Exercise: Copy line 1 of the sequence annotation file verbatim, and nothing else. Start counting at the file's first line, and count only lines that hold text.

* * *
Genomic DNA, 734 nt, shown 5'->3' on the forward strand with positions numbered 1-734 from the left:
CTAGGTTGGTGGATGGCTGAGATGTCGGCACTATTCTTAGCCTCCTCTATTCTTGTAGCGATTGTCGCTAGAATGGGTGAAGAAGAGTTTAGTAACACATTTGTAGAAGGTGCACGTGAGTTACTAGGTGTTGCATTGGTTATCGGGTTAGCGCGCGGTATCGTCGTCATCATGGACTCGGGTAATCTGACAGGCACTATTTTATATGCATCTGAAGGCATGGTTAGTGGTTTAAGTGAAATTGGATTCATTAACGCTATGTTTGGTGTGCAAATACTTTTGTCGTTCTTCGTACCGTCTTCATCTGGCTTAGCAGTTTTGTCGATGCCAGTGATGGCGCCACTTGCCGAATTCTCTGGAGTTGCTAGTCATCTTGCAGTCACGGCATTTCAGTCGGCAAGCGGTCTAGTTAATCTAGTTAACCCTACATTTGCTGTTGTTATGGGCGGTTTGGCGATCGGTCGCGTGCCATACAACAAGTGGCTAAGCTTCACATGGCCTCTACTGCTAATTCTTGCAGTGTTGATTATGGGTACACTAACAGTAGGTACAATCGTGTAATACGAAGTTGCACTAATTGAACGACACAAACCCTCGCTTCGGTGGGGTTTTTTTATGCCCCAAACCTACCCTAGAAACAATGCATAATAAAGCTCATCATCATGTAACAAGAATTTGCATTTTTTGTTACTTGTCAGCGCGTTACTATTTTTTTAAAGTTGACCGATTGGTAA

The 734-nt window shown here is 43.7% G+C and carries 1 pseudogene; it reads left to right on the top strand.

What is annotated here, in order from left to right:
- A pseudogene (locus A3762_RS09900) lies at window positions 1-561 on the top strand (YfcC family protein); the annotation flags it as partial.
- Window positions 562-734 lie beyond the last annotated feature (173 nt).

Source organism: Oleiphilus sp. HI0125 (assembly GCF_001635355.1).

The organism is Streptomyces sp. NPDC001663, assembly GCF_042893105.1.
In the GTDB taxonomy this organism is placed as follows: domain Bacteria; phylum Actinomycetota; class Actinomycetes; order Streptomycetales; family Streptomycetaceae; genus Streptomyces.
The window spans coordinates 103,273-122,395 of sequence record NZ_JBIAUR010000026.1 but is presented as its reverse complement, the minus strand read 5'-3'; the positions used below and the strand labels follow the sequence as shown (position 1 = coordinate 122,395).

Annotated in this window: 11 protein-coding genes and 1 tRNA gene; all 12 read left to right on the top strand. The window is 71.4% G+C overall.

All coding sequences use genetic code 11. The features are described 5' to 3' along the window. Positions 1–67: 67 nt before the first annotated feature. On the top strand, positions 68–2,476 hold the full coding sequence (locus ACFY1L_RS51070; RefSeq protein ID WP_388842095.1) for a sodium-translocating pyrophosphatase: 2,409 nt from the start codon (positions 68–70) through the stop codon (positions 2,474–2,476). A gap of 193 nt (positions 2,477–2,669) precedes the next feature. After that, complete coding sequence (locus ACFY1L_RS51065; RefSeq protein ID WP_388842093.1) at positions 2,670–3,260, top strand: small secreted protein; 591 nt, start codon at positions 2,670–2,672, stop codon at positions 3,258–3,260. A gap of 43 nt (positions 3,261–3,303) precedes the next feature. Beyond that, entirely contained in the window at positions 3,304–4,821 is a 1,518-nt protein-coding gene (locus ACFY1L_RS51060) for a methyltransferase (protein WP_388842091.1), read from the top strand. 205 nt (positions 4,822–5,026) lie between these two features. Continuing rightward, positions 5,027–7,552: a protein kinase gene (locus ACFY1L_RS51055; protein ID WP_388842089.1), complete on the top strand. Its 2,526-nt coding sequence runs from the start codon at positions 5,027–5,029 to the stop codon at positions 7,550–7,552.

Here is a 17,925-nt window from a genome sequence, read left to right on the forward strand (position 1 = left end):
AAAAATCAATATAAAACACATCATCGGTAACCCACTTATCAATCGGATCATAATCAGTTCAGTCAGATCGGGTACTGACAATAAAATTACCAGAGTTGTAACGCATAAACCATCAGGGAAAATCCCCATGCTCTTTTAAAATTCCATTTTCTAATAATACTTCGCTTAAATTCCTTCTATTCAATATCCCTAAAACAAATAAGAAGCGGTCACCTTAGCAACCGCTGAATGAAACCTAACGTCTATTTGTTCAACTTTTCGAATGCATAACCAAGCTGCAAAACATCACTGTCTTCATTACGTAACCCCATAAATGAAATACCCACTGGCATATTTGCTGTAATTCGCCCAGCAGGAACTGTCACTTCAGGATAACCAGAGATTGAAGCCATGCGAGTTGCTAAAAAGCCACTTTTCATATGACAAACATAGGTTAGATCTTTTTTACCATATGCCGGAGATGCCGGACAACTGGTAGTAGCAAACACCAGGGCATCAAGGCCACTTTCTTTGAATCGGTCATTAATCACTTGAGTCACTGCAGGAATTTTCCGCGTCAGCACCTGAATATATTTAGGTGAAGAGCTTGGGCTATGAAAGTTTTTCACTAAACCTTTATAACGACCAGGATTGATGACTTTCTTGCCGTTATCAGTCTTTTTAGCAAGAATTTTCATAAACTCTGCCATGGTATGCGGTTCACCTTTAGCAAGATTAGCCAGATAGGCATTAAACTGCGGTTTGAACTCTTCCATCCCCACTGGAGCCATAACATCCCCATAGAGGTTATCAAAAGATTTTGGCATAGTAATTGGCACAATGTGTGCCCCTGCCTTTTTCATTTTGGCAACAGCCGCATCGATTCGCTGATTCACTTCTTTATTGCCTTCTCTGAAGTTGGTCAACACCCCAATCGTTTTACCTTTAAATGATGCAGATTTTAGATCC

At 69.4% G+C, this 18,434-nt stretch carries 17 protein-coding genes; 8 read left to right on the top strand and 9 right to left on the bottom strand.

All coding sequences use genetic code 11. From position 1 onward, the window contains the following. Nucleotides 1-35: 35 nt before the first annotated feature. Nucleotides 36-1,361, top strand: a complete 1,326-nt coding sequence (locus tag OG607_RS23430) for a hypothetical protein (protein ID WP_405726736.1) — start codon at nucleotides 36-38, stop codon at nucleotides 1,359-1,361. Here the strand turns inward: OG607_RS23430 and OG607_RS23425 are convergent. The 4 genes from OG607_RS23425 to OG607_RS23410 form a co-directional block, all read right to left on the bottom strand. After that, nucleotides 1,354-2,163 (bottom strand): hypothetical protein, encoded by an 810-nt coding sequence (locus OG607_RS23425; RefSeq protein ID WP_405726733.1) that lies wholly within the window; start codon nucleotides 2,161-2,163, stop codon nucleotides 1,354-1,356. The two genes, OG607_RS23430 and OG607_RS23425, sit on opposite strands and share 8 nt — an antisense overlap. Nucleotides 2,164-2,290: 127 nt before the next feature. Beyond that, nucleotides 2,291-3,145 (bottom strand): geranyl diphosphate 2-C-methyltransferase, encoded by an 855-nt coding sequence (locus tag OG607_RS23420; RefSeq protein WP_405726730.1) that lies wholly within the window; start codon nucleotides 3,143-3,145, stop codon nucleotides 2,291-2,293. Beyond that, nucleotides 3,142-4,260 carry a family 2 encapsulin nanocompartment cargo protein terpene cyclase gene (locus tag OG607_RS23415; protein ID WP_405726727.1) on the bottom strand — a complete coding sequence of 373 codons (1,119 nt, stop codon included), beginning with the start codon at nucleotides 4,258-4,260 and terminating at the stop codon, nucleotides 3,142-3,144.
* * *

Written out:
Genomic DNA, 734 nt, shown 5'->3' on the forward strand with positions numbered 1-734 from the left: